Black Girl Refusals, Consent, and the Possibilities of Chosen Spaces
Jazmen Moore

About the research


NAEd/Spencer Dissertation Fellowship

Award Year



University of Washington, Seattle

Primary Discipline

Black Education
Building with the work of Black Girlhood Studies, my dissertation research explores how the refusals Black girls make disrupt the ways they are framed as illegible (i.e., invisible, invalid, and dehumanized) in the context of U.S. schools and society. Refusals are a method Black girls use to navigate compulsory school learning environments that frame them as always and already deficient. This study highlights how Black girls render themselves and each other legible (i.e., seen, valid, and humanized) through their agentic refusals that occur when they participate in chosen, consent-based learning spaces. Through a three-tiered, multigenerational approach, this qualitative study centers the lives of three groups of Black girls and women while examining the roles consent and refusal have played throughout their learning experiences. Study participants/co-researchers engage in arts-based research methods through interviews and small group dialogues while also co-creating a chosen learning space (CLS) to reflect on their educational journeys and to imagine more justice-based learning experiences for Black girls. Through the co-construction of their CLS, the girls and women in this study model how consent- based learning practices position them to imagine and create (poetry, self-portraits, multi-media pieces, organizing practices, etc.) beyond anti-blackness and cis-heteropatriarchy. In turn, this study deepens understandings of the intergenerational navigational practices of Black girls and discusses nuanced ways meaning is made by Black girls and women in CLSs.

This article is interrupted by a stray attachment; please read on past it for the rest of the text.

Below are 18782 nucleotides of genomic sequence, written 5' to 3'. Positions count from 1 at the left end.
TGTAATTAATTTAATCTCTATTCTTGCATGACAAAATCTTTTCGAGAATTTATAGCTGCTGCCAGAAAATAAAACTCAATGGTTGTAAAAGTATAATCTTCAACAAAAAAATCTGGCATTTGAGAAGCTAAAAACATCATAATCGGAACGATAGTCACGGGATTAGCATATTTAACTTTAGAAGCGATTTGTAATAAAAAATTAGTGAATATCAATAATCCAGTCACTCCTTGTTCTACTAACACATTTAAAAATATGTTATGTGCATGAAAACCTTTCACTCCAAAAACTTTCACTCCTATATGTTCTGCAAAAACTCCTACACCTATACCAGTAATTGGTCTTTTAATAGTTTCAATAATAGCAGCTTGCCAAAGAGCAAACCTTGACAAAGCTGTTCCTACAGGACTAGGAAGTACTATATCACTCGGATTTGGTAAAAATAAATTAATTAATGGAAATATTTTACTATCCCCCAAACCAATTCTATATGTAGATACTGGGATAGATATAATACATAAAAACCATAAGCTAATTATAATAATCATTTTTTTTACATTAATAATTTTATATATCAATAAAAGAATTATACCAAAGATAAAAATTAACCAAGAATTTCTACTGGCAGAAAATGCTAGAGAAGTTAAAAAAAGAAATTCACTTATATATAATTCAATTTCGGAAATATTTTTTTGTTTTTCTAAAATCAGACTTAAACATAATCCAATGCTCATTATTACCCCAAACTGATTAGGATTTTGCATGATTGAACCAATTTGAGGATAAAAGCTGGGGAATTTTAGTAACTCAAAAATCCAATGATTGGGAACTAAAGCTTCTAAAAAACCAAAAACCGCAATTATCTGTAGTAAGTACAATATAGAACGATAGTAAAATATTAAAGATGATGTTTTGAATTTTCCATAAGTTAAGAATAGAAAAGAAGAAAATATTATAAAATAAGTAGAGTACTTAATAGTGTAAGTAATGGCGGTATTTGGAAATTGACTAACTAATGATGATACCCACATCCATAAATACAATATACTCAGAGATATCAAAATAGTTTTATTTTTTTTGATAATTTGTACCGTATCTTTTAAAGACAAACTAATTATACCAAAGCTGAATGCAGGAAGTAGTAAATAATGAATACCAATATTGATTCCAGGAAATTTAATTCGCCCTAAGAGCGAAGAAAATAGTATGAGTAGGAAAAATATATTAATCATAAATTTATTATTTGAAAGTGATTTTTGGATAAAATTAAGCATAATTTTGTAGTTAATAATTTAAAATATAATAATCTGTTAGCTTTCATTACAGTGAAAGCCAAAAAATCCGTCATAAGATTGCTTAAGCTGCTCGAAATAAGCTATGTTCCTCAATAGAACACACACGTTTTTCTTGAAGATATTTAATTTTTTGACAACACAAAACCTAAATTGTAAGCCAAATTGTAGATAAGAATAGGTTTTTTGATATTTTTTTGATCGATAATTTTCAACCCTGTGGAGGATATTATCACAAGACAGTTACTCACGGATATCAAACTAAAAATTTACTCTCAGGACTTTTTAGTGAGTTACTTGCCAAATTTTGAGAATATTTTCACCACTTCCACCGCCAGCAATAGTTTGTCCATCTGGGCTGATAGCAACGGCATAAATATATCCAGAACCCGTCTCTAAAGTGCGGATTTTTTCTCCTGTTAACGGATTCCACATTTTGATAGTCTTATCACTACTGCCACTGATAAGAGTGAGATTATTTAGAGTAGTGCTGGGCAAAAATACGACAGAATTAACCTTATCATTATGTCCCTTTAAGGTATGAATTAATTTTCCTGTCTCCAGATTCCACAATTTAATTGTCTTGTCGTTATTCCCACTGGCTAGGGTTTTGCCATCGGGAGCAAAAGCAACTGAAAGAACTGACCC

About Jazmen Moore
Jazmen Moore is a Black girl from the Midwest, a grandchild of the Great Migration, and an educator raised on Anishinaabe homelands in Lansing, Michigan. She is also a doctoral candidate in the Culturally Sustaining Education program in the College of Education at the University of Washington. Her research focuses on Black girl refusals, consent-based learning, and chosen learning spaces. Her dissertation study draws from the field of Black studies, Black and Indigenous theories of consent and refusal, arts-based research design, and literacies studies within education. Before the University of Washington, Jazmen taught high school English in and around Chicago and coordinated a youth-based spoken word club. She now collaborates with Seattle-based organizations and educators as a teaching artist and has facilitated poetry workshops with elementary through undergraduate classes, as well as intergenerational community groups. She holds a B.A. in English and a B.A. in Women?s and Gender Studies from Michigan State University and a M.A. in Teaching from Dominican University.

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